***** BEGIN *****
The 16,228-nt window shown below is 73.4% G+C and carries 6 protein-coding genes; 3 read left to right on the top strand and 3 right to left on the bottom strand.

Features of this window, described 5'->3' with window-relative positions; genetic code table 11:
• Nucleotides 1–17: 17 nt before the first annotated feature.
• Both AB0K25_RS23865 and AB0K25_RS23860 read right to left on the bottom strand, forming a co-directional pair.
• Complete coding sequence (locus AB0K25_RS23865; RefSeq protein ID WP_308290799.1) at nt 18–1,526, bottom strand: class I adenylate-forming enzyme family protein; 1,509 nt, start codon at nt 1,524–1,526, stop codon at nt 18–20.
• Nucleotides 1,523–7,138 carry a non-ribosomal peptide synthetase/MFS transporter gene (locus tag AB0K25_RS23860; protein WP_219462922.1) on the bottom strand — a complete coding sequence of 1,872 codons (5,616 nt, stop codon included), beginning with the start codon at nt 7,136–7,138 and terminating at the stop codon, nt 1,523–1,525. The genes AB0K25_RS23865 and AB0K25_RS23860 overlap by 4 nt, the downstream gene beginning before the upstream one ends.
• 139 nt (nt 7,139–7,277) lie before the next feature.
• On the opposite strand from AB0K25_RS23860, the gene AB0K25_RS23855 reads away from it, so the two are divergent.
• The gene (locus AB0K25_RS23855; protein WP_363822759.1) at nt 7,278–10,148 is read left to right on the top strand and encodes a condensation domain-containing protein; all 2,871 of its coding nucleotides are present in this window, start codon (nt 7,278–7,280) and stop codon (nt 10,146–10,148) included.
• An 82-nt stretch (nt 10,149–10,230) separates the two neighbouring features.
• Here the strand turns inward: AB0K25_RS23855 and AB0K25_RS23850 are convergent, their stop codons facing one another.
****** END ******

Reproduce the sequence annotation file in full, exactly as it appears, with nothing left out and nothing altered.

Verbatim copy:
The 16,228-nt window shown below is 73.4% G+C and carries 6 protein-coding genes; 3 read left to right on the top strand and 3 right to left on the bottom strand.

Features of this window, described 5'->3' with window-relative positions; genetic code table 11:
• Nucleotides 1–17: 17 nt before the first annotated feature.
• Both AB0K25_RS23865 and AB0K25_RS23860 read right to left on the bottom strand, forming a co-directional pair.
• Complete coding sequence (locus AB0K25_RS23865; RefSeq protein ID WP_308290799.1) at nt 18–1,526, bottom strand: class I adenylate-forming enzyme family protein; 1,509 nt, start codon at nt 1,524–1,526, stop codon at nt 18–20.
• Nucleotides 1,523–7,138 carry a non-ribosomal peptide synthetase/MFS transporter gene (locus tag AB0K25_RS23860; protein WP_219462922.1) on the bottom strand — a complete coding sequence of 1,872 codons (5,616 nt, stop codon included), beginning with the start codon at nt 7,136–7,138 and terminating at the stop codon, nt 1,523–1,525. The genes AB0K25_RS23865 and AB0K25_RS23860 overlap by 4 nt, the downstream gene beginning before the upstream one ends.
• 139 nt (nt 7,139–7,277) lie before the next feature.
• On the opposite strand from AB0K25_RS23860, the gene AB0K25_RS23855 reads away from it, so the two are divergent.
• The gene (locus AB0K25_RS23855; protein WP_363822759.1) at nt 7,278–10,148 is read left to right on the top strand and encodes a condensation domain-containing protein; all 2,871 of its coding nucleotides are present in this window, start codon (nt 7,278–7,280) and stop codon (nt 10,146–10,148) included.
• An 82-nt stretch (nt 10,149–10,230) separates the two neighbouring features.
• Here the strand turns inward: AB0K25_RS23855 and AB0K25_RS23850 are convergent, their stop codons facing one another.